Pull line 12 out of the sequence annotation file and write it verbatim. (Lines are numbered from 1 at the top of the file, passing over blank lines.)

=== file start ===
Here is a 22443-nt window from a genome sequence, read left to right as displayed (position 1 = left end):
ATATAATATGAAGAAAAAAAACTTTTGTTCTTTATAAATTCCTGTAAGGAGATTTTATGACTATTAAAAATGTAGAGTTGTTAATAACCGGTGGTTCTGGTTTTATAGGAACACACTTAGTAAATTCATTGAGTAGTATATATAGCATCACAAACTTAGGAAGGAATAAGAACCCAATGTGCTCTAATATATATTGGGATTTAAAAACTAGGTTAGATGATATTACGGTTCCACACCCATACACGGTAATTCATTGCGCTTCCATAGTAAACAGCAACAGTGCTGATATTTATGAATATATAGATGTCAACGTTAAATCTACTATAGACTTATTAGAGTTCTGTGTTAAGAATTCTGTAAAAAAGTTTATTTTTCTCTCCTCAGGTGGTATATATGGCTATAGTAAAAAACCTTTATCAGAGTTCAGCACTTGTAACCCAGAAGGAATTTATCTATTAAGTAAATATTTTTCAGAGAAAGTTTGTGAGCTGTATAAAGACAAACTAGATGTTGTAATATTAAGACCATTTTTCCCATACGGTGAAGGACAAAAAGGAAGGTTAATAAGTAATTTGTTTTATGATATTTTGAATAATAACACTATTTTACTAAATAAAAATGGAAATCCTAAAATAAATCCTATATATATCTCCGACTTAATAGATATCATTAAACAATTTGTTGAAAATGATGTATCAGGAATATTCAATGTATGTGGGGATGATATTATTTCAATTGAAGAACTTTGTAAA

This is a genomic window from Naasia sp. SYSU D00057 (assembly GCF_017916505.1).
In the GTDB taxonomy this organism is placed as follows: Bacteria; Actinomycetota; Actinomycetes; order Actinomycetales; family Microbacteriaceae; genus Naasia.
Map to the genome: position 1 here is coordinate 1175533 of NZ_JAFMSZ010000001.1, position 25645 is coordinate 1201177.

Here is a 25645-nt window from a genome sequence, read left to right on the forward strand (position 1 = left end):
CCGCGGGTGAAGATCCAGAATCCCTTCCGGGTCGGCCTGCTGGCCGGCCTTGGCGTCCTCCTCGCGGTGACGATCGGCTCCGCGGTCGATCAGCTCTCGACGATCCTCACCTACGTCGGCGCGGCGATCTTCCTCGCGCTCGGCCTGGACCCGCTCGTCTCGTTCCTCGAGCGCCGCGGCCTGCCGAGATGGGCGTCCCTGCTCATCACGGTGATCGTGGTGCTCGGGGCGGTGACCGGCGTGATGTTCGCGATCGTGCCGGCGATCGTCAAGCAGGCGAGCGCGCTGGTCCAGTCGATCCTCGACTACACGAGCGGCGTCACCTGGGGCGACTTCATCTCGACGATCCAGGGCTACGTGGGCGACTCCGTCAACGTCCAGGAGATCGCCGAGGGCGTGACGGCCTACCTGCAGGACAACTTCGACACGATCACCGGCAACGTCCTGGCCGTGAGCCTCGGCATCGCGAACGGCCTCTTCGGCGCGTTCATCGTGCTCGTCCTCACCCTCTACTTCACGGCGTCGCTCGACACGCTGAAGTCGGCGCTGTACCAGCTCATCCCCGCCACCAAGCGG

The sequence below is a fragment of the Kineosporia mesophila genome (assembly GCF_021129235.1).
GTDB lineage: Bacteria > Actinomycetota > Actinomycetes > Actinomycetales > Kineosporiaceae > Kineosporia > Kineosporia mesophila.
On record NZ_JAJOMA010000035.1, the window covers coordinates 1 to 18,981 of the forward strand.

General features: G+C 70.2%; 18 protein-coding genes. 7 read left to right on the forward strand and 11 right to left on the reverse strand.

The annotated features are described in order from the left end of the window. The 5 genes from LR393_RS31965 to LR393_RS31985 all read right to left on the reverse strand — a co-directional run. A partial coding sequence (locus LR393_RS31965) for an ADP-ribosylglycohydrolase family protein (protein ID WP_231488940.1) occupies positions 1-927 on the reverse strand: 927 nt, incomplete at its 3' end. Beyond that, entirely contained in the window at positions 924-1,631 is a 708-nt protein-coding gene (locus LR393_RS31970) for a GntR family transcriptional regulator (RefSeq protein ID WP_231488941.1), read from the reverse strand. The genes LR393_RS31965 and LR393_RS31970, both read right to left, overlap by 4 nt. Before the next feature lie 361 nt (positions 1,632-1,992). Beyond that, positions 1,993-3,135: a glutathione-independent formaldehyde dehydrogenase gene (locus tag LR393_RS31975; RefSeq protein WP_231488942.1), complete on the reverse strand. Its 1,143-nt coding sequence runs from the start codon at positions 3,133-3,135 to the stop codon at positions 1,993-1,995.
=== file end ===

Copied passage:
The annotated features are described in order from the left end of the window. The 5 genes from LR393_RS31965 to LR393_RS31985 all read right to left on the reverse strand — a co-directional run. A partial coding sequence (locus LR393_RS31965) for an ADP-ribosylglycohydrolase family protein (protein ID WP_231488940.1) occupies positions 1-927 on the reverse strand: 927 nt, incomplete at its 3' end. Beyond that, entirely contained in the window at positions 924-1,631 is a 708-nt protein-coding gene (locus LR393_RS31970) for a GntR family transcriptional regulator (RefSeq protein ID WP_231488941.1), read from the reverse strand. The genes LR393_RS31965 and LR393_RS31970, both read right to left, overlap by 4 nt. Before the next feature lie 361 nt (positions 1,632-1,992). Beyond that, positions 1,993-3,135: a glutathione-independent formaldehyde dehydrogenase gene (locus tag LR393_RS31975; RefSeq protein WP_231488942.1), complete on the reverse strand. Its 1,143-nt coding sequence runs from the start codon at positions 3,133-3,135 to the stop codon at positions 1,993-1,995.